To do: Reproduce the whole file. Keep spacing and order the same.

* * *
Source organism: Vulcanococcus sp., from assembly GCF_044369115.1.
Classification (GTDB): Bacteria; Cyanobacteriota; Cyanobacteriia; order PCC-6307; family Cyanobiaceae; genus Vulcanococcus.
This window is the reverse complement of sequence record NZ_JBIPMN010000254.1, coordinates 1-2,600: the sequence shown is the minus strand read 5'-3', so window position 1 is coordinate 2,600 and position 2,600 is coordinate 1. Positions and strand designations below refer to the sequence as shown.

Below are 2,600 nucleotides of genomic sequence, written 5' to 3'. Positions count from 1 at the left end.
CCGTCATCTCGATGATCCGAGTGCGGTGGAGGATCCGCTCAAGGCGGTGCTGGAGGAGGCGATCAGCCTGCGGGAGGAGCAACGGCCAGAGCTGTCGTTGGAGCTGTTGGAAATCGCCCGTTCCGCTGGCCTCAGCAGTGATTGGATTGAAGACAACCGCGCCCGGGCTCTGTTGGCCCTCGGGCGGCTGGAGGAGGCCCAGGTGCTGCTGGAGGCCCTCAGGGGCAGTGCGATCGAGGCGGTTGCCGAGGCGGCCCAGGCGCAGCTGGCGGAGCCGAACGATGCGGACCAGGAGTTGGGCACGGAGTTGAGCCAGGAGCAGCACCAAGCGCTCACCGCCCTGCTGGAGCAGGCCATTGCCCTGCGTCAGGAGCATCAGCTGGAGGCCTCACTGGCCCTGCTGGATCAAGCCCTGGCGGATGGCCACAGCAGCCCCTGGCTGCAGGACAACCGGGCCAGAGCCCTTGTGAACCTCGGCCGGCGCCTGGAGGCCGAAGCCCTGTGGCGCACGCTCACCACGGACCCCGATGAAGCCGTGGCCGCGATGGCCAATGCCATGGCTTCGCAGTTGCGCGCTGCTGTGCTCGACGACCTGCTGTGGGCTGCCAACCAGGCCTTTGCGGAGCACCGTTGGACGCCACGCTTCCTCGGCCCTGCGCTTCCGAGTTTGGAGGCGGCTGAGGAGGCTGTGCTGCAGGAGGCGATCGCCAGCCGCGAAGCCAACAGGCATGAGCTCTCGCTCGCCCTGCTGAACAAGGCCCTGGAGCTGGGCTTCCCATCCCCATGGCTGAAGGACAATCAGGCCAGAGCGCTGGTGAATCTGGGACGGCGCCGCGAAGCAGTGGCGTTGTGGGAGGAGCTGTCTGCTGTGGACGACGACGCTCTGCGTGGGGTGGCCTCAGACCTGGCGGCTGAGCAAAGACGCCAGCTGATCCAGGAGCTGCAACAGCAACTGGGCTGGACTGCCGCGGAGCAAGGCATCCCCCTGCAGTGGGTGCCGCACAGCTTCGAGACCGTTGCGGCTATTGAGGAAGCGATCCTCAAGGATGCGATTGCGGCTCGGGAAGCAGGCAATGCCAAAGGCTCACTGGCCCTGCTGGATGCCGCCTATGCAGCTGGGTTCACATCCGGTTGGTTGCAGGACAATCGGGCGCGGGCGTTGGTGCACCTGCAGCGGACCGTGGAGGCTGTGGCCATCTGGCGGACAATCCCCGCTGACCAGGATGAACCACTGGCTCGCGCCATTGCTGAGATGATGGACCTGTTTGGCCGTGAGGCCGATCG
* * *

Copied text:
Source organism: Vulcanococcus sp., from assembly GCF_044369115.1.
Classification (GTDB): Bacteria; Cyanobacteriota; Cyanobacteriia; order PCC-6307; family Cyanobiaceae; genus Vulcanococcus.
This window is the reverse complement of sequence record NZ_JBIPMN010000254.1, coordinates 1-2,600: the sequence shown is the minus strand read 5'-3', so window position 1 is coordinate 2,600 and position 2,600 is coordinate 1. Positions and strand designations below refer to the sequence as shown.

Below are 2,600 nucleotides of genomic sequence, written 5' to 3'. Positions count from 1 at the left end.
CCGTCATCTCGATGATCCGAGTGCGGTGGAGGATCCGCTCAAGGCGGTGCTGGAGGAGGCGATCAGCCTGCGGGAGGAGCAACGGCCAGAGCTGTCGTTGGAGCTGTTGGAAATCGCCCGTTCCGCTGGCCTCAGCAGTGATTGGATTGAAGACAACCGCGCCCGGGCTCTGTTGGCCCTCGGGCGGCTGGAGGAGGCCCAGGTGCTGCTGGAGGCCCTCAGGGGCAGTGCGATCGAGGCGGTTGCCGAGGCGGCCCAGGCGCAGCTGGCGGAGCCGAACGATGCGGACCAGGAGTTGGGCACGGAGTTGAGCCAGGAGCAGCACCAAGCGCTCACCGCCCTGCTGGAGCAGGCCATTGCCCTGCGTCAGGAGCATCAGCTGGAGGCCTCACTGGCCCTGCTGGATCAAGCCCTGGCGGATGGCCACAGCAGCCCCTGGCTGCAGGACAACCGGGCCAGAGCCCTTGTGAACCTCGGCCGGCGCCTGGAGGCCGAAGCCCTGTGGCGCACGCTCACCACGGACCCCGATGAAGCCGTGGCCGCGATGGCCAATGCCATGGCTTCGCAGTTGCGCGCTGCTGTGCTCGACGACCTGCTGTGGGCTGCCAACCAGGCCTTTGCGGAGCACCGTTGGACGCCACGCTTCCTCGGCCCTGCGCTTCCGAGTTTGGAGGCGGCTGAGGAGGCTGTGCTGCAGGAGGCGATCGCCAGCCGCGAAGCCAACAGGCATGAGCTCTCGCTCGCCCTGCTGAACAAGGCCCTGGAGCTGGGCTTCCCATCCCCATGGCTGAAGGACAATCAGGCCAGAGCGCTGGTGAATCTGGGACGGCGCCGCGAAGCAGTGGCGTTGTGGGAGGAGCTGTCTGCTGTGGACGACGACGCTCTGCGTGGGGTGGCCTCAGACCTGGCGGCTGAGCAAAGACGCCAGCTGATCCAGGAGCTGCAACAGCAACTGGGCTGGACTGCCGCGGAGCAAGGCATCCCCCTGCAGTGGGTGCCGCACAGCTTCGAGACCGTTGCGGCTATTGAGGAAGCGATCCTCAAGGATGCGATTGCGGCTCGGGAAGCAGGCAATGCCAAAGGCTCACTGGCCCTGCTGGATGCCGCCTATGCAGCTGGGTTCACATCCGGTTGGTTGCAGGACAATCGGGCGCGGGCGTTGGTGCACCTGCAGCGGACCGTGGAGGCTGTGGCCATCTGGCGGACAATCCCCGCTGACCAGGATGAACCACTGGCTCGCGCCATTGCTGAGATGATGGACCTGTTTGGCCGTGAGGCCGATCG